A Functional & Future-Proof Design For Toronto FC’s Kia Training Ground & Academy

March 11, 2015
By Andrew King

Toronto, Canada | March, 2015 – It’s a principle that applies to virtually any industry – cultivating talent, in most cases, reaps significantly greater rewards than simply purchasing it. It was with this very principle in mind that, in the second half of 2011, Maple Leaf Sports and Entertainment (MLSE) announced plans to build its $21 million Toronto Football Club Kia Training Ground & Academy at the city’s Downsview Park for its soccer franchise.

The facility, which borrows inspiration from athletic academies in the more football-frenzied European market, includes four natural and artificial fields and is focused around a 40,000-sq. ft. building that hosts dressing and dining rooms, a significant strength and conditioning centre, administration offices, a presentation theatre, and other amenities for the development of Toronto FC’s senior team – the one that takes to BMO Field for each home game of the Major League Soccer (MLS) season – as well as its developing academy squads.

MLSE’s position as multi-sport franchise operation gave its administration a head-start in understanding the infrastructure required to have the first-class facility meet the needs of its athletes and auxiliary personnel, and that of course included A/V components, which would need to put state-of-the-art capabilities and functionality into the hands of athletes and coaching staff – a user base with understandably limited technical savvy.

David August, Manager of Venue Technology and Production with MLSE, was the primary overseer of the system design and implementation on behalf of his employer. August began researching what the various sections of the building would require and then determined which products would ensure a fully faceted and future-proof A/V system for the facility and aid in its goal of inspiring athletic excellence at every level of the club. For the audio components, he relied heavily on input from colleague Courtney Ross, the Lead Audio Engineer with MLSE.

“There were two things we were focusing on when putting together the outline,” August begins. “First, we often approach A/V as a coaching tool, so it had to be designed in a way that would help coaching staff communicate with players,” he says, listing capabilities such as the integration of media playback, video and image manipulation, support for local and visiting PCs, reliability, and ease-of-use as extensions of that. “The other aspect is that the training facility is really a home for the players during the week – they train there, they dine there, and they relax there, so we wanted to make sure they had some functionality and a certain level of enjoyment – some creature comforts for what can be a high-stress environment.”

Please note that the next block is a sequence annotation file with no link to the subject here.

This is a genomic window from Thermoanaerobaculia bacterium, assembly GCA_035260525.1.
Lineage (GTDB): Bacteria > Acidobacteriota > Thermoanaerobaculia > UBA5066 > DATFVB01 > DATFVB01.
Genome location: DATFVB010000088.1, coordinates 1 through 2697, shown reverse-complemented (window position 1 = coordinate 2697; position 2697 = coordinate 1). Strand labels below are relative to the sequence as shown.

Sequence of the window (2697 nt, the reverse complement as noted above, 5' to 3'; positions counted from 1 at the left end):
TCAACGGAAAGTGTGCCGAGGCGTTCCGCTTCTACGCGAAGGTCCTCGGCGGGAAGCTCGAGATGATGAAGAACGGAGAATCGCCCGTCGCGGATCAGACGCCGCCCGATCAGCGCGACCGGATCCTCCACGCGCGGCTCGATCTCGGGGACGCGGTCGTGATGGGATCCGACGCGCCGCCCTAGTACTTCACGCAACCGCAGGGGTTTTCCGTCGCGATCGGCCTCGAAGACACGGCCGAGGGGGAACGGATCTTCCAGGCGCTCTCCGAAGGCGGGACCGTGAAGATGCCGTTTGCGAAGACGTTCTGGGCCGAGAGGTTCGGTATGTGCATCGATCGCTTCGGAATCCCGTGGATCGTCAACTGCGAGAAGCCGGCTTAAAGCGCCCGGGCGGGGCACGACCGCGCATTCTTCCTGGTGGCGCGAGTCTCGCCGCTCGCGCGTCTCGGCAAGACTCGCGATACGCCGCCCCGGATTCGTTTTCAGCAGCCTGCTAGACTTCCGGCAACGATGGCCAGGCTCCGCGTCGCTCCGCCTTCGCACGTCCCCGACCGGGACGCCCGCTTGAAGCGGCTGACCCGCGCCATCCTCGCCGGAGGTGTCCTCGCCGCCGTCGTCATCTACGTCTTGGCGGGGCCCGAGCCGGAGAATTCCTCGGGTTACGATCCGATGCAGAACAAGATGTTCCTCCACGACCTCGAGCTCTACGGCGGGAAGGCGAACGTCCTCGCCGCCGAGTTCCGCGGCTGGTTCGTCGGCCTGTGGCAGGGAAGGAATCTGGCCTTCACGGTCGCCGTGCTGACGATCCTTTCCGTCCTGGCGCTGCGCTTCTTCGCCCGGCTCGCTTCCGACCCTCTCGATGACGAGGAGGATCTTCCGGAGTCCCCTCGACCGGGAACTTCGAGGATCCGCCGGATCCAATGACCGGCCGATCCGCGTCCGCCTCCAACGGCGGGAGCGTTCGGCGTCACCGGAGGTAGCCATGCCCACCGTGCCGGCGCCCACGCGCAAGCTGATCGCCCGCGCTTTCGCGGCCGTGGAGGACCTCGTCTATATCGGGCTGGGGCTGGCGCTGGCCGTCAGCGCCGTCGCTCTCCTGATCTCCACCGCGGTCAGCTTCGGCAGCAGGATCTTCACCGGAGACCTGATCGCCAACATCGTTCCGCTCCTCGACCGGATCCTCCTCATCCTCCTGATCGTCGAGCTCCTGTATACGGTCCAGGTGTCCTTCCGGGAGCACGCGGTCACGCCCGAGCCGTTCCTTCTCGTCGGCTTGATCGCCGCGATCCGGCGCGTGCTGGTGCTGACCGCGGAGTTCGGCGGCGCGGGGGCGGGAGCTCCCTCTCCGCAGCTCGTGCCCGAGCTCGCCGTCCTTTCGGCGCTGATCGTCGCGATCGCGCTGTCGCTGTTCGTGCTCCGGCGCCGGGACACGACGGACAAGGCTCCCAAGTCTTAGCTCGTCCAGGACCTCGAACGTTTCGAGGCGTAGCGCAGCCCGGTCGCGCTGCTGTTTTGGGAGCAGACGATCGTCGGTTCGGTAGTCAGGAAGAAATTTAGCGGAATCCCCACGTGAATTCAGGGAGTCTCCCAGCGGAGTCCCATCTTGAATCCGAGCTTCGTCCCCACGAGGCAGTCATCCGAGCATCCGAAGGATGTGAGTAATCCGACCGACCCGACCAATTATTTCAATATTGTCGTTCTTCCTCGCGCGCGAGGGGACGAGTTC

The facility was broken down into four main zones – the gymnasium, first team dressing room, the dining area, and theatre space. From there, the gymnasium and dining rooms were segmented once again into sub-zones, keeping consistency throughout the spaces at-large but allowing more independent control for those sharing the spaces.

The project went out to tender, with MLSE calling on a number of past collaborators to submit bids. “We were targeting integrators we’ve worked with before, and when we were reviewing bids, the process was really two-fold,” August explains. “We wanted to ensure the bids were complete, and we were scanning them really closely for any holes, but with that, we were looking for places where they may have found holes in our spec, meaning they’ve thoroughly reviewed the smallest details. That really inspires confidence in us.”

“I looked at the spec and it really fit the kind of work we do,” comments RP Dynamics Senior Account Manager, Cynthia Wong, CTS. RP Dynamics’ bid was accepted and the firm’s work was underway. “From our standpoint,” adds Wong, “I’d like to believe what [MLSE likes] about working with us is our attention to detail – whether it’s colour-matching components or speaker layout, everything is re-verified and reconfirmed before we begin.”

Tying the audio system together across the various zones is Rane’s relatively new HAL DSP platform and its complementing RAD2s (Remote Audio Devices) to offer inputs and a variety of controls with simple operation that suited the space and offered plenty of flexibility and a foolproof experience for daily operation.

In total, RP Dynamics installed Rane RAD2s in five locations throughout the facility, each offering XLR, stereo RCA, and 3.55 mm inputs for simple plug-and-play operation in the various spaces. Along with the input panels came five complementing DR3 digital smart remotes that, via two knobs and a backlit programmable LCD display, offered volume control for the different sources. Finally, each RAD2 station features a Crestron dock welcoming iOS devices.